Photo: Dhilung Kirat
Our impression of lack of time comes from the fact that our lives no longer fit into great narratives, he says, as we entered in the 1980s a new era termed "postmodernity."
In the 19th and 20th centuries, great stories were at the heart of everything, Kaplan says. "They said tomorrow will be different. I'm poor, but tomorrow I'll be rich. We're oppressed, but tomorrow we'll be free. All this will happen over time. Time was a narrative promise," he says. This vision of history fell into crisis exactly when "24-hour news channels and the endless narration of television series made their appearance," he notes.
The media coverage of the first Gulf War, Twin Peaks, the Internet: There were many markers to illustrate that the connection between time and narration was dramatically changing. It's impossible for our minds to grasp time without pegging it to a form of narrative.
Time put to the choice test
The digital age opens to us an infinite range of possible paths, but it also confronts us with the impossibility of following all of them. This double movement produces the impression that we don't have time for anything. But the link between the perception of time and the range of choices is, in reality, much stranger and deeper. This was recently demonstrated in a study conducted by three marketing researchers: Jordan Etkin (Duke University), Ioannis Evangelidis (Erasmus University) and Jennifer Aaker (Stanford University). Their starting point: "Little is known about what affects people's subjective sense of time."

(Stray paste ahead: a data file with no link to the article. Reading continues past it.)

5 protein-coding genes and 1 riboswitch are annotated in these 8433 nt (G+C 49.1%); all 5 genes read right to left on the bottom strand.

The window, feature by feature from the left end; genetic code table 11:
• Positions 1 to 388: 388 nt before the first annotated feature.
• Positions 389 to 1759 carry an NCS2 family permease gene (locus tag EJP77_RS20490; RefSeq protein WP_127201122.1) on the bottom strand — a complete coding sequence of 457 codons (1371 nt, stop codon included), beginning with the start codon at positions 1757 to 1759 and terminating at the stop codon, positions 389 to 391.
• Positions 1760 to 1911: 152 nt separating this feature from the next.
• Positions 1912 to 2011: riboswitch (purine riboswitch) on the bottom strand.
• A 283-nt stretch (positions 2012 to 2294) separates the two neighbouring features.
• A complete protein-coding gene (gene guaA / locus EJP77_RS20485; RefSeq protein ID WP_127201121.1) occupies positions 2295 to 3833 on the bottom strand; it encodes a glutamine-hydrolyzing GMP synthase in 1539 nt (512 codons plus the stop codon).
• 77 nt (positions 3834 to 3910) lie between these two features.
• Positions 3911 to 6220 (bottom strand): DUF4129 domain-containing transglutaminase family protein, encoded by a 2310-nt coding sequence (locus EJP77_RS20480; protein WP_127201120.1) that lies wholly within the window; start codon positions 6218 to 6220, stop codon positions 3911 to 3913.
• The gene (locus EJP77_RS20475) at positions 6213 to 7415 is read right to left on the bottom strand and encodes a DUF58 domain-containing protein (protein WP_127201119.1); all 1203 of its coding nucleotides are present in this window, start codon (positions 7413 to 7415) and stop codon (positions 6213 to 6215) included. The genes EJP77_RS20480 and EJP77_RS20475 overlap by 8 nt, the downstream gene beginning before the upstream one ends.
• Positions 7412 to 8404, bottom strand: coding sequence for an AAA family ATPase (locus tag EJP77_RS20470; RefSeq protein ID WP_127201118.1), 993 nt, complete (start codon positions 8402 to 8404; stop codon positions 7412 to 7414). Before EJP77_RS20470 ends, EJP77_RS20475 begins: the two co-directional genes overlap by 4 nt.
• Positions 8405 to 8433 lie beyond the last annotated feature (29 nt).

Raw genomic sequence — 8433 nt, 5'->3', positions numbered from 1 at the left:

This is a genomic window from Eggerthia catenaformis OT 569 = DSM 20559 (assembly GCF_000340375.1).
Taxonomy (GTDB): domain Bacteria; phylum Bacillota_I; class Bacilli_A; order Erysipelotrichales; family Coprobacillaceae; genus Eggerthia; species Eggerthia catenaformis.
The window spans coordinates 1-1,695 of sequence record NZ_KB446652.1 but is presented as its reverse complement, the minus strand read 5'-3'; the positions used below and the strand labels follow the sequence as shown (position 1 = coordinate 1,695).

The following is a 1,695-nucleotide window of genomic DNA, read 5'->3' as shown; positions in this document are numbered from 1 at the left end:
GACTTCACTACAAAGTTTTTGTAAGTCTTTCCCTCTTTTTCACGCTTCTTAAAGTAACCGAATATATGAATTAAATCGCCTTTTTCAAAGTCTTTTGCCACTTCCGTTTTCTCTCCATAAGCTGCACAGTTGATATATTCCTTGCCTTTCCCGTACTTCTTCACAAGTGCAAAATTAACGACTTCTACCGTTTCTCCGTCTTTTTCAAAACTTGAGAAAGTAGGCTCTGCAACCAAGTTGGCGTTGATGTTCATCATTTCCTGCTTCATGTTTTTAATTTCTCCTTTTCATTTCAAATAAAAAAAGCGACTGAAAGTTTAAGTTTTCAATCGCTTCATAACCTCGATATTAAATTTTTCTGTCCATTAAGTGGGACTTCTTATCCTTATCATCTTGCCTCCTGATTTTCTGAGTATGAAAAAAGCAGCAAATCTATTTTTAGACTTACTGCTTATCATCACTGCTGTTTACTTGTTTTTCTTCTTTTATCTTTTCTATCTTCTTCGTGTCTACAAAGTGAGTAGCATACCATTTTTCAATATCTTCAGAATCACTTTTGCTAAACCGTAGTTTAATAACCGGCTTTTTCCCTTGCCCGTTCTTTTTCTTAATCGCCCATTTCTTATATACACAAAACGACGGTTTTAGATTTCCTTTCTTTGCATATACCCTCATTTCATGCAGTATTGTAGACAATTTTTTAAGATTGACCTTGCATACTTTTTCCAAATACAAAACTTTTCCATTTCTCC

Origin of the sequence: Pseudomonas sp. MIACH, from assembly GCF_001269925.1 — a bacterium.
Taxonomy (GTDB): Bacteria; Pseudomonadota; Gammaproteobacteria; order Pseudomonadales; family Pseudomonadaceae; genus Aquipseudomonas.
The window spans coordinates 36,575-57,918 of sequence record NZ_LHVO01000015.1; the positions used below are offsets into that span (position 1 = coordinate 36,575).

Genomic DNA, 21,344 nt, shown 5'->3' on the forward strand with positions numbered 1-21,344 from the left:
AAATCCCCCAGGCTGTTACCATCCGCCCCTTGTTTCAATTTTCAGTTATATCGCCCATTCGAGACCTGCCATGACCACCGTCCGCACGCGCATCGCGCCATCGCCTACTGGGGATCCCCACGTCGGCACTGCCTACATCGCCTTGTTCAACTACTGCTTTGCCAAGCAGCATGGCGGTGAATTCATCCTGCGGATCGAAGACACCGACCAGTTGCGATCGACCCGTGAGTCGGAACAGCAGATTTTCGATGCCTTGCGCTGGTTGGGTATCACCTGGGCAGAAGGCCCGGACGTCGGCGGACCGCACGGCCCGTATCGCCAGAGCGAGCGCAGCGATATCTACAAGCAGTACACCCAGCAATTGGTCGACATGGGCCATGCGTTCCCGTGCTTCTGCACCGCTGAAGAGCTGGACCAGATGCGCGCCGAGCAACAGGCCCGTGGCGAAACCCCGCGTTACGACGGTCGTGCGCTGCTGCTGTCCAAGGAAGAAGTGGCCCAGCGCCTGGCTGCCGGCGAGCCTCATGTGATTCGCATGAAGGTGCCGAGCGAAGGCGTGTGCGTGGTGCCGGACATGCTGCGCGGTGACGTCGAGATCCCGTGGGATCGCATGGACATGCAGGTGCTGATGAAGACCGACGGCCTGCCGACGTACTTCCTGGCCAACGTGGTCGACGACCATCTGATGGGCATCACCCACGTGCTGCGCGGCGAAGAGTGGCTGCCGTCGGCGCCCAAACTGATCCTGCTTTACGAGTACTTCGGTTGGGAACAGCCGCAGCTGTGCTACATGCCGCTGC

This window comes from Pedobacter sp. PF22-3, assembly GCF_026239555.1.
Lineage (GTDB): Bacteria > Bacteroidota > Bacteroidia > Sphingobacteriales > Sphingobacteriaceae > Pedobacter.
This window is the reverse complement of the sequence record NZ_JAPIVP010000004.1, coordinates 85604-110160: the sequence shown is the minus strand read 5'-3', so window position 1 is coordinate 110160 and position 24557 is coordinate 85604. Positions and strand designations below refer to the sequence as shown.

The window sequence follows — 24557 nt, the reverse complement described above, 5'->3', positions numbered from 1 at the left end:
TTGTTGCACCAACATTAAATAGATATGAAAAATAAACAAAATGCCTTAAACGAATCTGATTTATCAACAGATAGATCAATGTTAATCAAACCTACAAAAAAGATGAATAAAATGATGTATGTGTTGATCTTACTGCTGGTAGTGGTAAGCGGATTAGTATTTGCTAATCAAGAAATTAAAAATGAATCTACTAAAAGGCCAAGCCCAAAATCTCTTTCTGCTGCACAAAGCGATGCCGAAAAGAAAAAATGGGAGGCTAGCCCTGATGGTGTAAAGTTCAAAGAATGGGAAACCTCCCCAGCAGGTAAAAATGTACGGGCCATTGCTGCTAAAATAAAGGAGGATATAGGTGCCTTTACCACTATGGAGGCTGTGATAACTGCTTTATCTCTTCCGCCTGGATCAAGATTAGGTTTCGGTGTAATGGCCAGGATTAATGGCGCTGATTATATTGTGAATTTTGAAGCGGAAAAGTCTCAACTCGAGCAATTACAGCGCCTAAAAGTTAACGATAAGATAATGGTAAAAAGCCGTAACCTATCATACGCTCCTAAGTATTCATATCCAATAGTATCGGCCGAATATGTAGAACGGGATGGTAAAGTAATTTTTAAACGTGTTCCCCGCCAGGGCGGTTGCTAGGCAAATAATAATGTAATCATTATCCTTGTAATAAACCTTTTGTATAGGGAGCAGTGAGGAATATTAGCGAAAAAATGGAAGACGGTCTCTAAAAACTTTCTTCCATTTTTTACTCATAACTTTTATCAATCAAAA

Set to appear in the Journal of Marketing Research, the study reveals its conclusion in its title, "Pressed for Time: Goal Conflict Shapes How Time is Seen, Spent, and Valued." More clearly, all the situations in which we have to choose between contradictory objectives (eat healthy food or indulge, for instance) are perceived as a time problem — even though, in principle, they aren't. Each dilemma (buy a safe but polluting car or an environmentally friendly but more dangerous one?) triggers the feeling that time is eluding us. It's experimental confirmation, through social science, of the aforementioned toothpaste problem.